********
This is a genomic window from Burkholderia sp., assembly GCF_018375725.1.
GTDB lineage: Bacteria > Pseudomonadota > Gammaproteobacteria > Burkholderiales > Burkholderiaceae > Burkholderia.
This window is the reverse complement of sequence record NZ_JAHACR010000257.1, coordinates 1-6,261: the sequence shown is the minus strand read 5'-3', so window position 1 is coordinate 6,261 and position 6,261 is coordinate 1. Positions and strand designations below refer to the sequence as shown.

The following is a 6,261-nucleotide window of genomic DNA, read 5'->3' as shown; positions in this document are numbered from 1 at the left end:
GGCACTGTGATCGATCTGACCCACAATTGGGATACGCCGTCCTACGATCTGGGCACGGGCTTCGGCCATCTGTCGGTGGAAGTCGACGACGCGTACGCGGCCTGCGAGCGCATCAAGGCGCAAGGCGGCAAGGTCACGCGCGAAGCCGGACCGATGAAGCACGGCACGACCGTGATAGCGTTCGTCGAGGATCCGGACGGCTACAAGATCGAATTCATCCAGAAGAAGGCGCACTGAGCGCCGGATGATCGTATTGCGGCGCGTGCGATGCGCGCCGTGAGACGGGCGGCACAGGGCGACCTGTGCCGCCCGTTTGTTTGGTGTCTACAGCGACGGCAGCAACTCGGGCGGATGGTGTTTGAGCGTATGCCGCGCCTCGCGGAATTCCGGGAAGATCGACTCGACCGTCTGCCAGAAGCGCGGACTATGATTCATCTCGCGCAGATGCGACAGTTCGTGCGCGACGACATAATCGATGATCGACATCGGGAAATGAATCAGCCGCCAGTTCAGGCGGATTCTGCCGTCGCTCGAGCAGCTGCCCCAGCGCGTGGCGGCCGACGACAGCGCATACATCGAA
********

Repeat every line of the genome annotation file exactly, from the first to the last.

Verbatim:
This is a genomic window from Burkholderia sp., assembly GCF_018375725.1.
GTDB lineage: Bacteria > Pseudomonadota > Gammaproteobacteria > Burkholderiales > Burkholderiaceae > Burkholderia.
This window is the reverse complement of sequence record NZ_JAHACR010000257.1, coordinates 1-6,261: the sequence shown is the minus strand read 5'-3', so window position 1 is coordinate 6,261 and position 6,261 is coordinate 1. Positions and strand designations below refer to the sequence as shown.

The following is a 6,261-nucleotide window of genomic DNA, read 5'->3' as shown; positions in this document are numbered from 1 at the left end:
GGCACTGTGATCGATCTGACCCACAATTGGGATACGCCGTCCTACGATCTGGGCACGGGCTTCGGCCATCTGTCGGTGGAAGTCGACGACGCGTACGCGGCCTGCGAGCGCATCAAGGCGCAAGGCGGCAAGGTCACGCGCGAAGCCGGACCGATGAAGCACGGCACGACCGTGATAGCGTTCGTCGAGGATCCGGACGGCTACAAGATCGAATTCATCCAGAAGAAGGCGCACTGAGCGCCGGATGATCGTATTGCGGCGCGTGCGATGCGCGCCGTGAGACGGGCGGCACAGGGCGACCTGTGCCGCCCGTTTGTTTGGTGTCTACAGCGACGGCAGCAACTCGGGCGGATGGTGTTTGAGCGTATGCCGCGCCTCGCGGAATTCCGGGAAGATCGACTCGACCGTCTGCCAGAAGCGCGGACTATGATTCATCTCGCGCAGATGCGACAGTTCGTGCGCGACGACATAATCGATGATCGACATCGGGAAATGAATCAGCCGCCAGTTCAGGCGGATTCTGCCGTCGCTCGAGCAGCTGCCCCAGCGCGTGGCGGCCGACGACAGCGCATACATCGAA